The nation’s school districts are largely meeting the Federal Communications Commission’s short-term goals for broadband connectivity, but progress toward long-term goals is hampered by the recurring costs of their efforts to increase connectivity, the Consortium for School Networking’s (CoSN) 5th annual school-infrastructure survey revealed.
Collecting feedback from 445 large, small, urban and rural districts across the United States, CoSN found that 85 percent of K-12 school districts have achieved the FCC’s short-term goal for broadband connectivity of 100 Mbps per 1,000 students. Still, researchers noted, there remain districts — about 4 percent — where none of the schools have met that goal.
With regard to the commission’s long-term objective of 1 Gbps per 1,000 students, progress is slower, the survey found. Some 53 percent of districts reported that none of their schools have achieved that goal. Meanwhile, 47 percent said that “at least some” schools in the district have reached the long-term goal, with just 16 percent saying all of their schools have reached it.
“There have been impressive connectivity gains in school districts nationwide,” said Keith Krueger, CEO of CoSN. “But progress must continue. …To achieve modern learning experiences and achievement for all students, districts need steady, long-term investments in broadband connectivity.”
However, Krueger said that “ongoing expenses remain a big challenge for schools.” Indeed, the key factor keeping 61 percent of districts from reaching broadband goals is the cost of funding, the survey found. Within that 61 percent, the majority (55 percent) cited the cost of monthly recurring expenses as the primary factor.
Cost as a barrier is not new. Districts have named cost as the principal hurdle to connectivity goals since the first CoSN survey five years ago. However, this year’s 61 percent figure shows “some modest improvement” over 2016’s 65 percent, researchers pointed out. And there is another reason for optimism, they said: a higher percentage of respondents indicated they have “no major obstacles” to meeting the goals — 25 percent this year compared to 18 percent in 2016.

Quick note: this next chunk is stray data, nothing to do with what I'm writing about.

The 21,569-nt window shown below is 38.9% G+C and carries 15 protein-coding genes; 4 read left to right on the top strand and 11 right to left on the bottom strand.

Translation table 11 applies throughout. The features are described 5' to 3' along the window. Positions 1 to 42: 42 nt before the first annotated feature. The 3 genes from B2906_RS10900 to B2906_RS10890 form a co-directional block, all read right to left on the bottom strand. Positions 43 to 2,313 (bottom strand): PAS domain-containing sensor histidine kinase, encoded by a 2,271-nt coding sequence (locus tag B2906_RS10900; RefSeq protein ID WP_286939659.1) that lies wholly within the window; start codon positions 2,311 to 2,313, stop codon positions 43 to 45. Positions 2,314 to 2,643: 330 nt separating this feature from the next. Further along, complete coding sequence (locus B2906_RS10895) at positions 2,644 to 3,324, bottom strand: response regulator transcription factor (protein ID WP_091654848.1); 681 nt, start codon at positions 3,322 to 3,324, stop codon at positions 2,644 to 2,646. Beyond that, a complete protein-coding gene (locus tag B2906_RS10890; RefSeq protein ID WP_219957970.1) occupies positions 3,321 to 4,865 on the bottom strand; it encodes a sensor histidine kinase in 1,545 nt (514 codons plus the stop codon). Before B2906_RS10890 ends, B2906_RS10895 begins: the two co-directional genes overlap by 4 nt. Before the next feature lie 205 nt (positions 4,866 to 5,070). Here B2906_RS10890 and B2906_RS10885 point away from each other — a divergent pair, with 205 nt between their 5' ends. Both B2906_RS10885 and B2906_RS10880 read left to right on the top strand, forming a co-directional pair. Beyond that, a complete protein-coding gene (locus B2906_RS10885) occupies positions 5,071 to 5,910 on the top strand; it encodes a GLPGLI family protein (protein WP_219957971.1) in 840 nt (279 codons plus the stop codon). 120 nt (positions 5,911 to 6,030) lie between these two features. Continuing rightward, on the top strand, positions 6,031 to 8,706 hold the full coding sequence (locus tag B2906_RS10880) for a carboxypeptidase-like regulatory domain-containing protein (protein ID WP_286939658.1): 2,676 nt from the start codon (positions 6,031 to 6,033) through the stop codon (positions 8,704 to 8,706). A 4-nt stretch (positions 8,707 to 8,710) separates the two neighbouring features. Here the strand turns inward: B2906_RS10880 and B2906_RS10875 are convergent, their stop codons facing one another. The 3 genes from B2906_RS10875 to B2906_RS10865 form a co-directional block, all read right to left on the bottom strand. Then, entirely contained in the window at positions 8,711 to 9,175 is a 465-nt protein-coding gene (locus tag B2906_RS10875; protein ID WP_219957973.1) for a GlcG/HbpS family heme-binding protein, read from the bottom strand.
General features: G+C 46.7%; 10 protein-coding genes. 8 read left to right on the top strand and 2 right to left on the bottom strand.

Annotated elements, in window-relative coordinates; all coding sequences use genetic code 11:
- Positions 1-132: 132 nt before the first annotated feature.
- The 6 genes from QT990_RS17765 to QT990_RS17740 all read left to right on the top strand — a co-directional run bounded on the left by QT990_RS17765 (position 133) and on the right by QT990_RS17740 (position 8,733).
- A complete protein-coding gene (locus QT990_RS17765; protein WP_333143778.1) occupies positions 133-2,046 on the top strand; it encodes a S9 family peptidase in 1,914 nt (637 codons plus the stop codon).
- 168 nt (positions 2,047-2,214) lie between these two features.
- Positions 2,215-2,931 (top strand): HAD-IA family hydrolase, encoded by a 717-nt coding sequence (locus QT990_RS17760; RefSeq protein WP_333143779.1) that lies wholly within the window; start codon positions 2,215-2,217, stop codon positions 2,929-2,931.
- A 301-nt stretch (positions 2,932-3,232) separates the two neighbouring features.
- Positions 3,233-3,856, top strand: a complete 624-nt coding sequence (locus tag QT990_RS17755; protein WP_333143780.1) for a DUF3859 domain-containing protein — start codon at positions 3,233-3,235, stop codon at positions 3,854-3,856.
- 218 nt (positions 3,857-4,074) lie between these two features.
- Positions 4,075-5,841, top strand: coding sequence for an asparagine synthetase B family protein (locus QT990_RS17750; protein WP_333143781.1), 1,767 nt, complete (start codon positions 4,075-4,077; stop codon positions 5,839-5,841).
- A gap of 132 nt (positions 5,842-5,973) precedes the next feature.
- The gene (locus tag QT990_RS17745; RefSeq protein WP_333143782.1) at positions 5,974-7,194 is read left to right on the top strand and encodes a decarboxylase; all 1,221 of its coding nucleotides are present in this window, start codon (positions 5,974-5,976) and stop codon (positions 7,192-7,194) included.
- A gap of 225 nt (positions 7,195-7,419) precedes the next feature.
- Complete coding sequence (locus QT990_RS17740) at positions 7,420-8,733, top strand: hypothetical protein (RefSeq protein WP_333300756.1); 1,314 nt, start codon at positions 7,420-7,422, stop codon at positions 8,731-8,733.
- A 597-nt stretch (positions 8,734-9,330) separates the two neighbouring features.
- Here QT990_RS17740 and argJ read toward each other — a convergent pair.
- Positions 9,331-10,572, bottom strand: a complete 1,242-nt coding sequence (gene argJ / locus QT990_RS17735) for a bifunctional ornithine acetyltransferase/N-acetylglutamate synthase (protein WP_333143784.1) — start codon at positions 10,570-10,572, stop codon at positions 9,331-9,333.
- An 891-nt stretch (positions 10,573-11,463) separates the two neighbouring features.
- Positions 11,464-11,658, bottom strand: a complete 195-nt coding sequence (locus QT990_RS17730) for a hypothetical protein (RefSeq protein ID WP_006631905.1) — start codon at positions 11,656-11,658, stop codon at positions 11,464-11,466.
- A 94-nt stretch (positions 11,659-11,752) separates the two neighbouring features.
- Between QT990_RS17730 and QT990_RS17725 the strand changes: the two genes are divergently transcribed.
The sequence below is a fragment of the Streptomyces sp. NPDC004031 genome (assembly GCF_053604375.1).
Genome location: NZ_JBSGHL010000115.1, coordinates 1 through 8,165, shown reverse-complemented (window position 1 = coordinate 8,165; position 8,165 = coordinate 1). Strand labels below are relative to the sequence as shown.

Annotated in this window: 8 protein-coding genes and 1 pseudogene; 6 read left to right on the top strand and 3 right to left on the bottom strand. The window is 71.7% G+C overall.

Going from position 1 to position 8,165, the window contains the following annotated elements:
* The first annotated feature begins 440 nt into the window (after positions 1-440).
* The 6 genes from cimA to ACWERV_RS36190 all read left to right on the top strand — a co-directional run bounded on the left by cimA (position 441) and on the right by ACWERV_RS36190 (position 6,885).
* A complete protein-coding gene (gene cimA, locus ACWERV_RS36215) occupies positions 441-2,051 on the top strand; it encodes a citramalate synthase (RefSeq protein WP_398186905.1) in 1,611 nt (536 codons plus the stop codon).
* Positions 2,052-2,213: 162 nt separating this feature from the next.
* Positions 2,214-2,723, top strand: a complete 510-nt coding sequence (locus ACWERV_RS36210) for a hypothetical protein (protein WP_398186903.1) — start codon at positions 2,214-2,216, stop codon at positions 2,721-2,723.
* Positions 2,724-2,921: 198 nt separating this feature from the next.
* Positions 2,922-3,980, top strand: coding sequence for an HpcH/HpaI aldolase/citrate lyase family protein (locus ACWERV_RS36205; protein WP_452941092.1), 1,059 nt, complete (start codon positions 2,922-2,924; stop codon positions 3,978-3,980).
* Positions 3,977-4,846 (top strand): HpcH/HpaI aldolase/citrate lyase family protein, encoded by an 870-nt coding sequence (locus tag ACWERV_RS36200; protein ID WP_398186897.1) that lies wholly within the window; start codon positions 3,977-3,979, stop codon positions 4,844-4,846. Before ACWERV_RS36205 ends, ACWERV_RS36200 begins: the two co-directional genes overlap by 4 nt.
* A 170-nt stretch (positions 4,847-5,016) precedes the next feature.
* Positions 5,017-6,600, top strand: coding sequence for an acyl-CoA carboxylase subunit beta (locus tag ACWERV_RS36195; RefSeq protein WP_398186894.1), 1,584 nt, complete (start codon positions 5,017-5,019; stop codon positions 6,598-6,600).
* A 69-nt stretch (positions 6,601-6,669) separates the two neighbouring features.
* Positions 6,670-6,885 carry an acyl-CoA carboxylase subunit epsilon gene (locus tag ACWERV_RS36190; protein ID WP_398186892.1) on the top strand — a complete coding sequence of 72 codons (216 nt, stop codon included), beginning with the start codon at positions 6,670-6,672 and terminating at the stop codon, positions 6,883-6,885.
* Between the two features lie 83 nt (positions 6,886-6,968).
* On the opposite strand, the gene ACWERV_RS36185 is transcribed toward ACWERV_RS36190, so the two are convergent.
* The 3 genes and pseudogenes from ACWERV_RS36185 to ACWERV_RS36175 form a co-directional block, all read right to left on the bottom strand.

Krueger indicated that the cost barrier to meeting FCC goals is problematic. As schools move toward more personalized, cloud-based learning settings, increased broadband will be essential, he said.
To be sure, software as a service (SaaS) is a widely accepted practice among school districts, with 94 percent of survey respondents reporting that they use some type of cloud-based software system. Among those districts, 66 percent use a cloud-based learning management system (LMS). Among survey participants that have a cloud LMS, 27 percent have moved to the cloud and 39 percent were “always in the cloud.” Another 14 percent are planning to move to a cloud LMS in the future.
Student information systems (SIS) were the No. 2 cloud-based application, with nearly half of districts (47 percent) reporting the use of cloud SIS. Storage came in third as a currently deployed cloud-based service at 34 percent, although another 34 percent planned to move to cloud storage, the survey showed.
An overwhelming 82 percent identified “avoiding time-intensive installation and software maintenance” as the top reason for moving to the cloud, followed by potential cost savings with 62 percent agreement.
Among other findings, 25 percent of respondents receive an E-rate discount of 80 to 89 percent; devices continue to proliferate across all levels of school, with continued progress on one-to-one policies or better learning environments; and the majority of school districts (52 percent) say they are either “very proactive” or “proactive” when it comes to network security, compared to 42 percent in last year’s survey.
The report, released this week, was conducted in partnership with AASA/the School Superintendants Association, education marketing firm MDR and Forecast5 Analytics.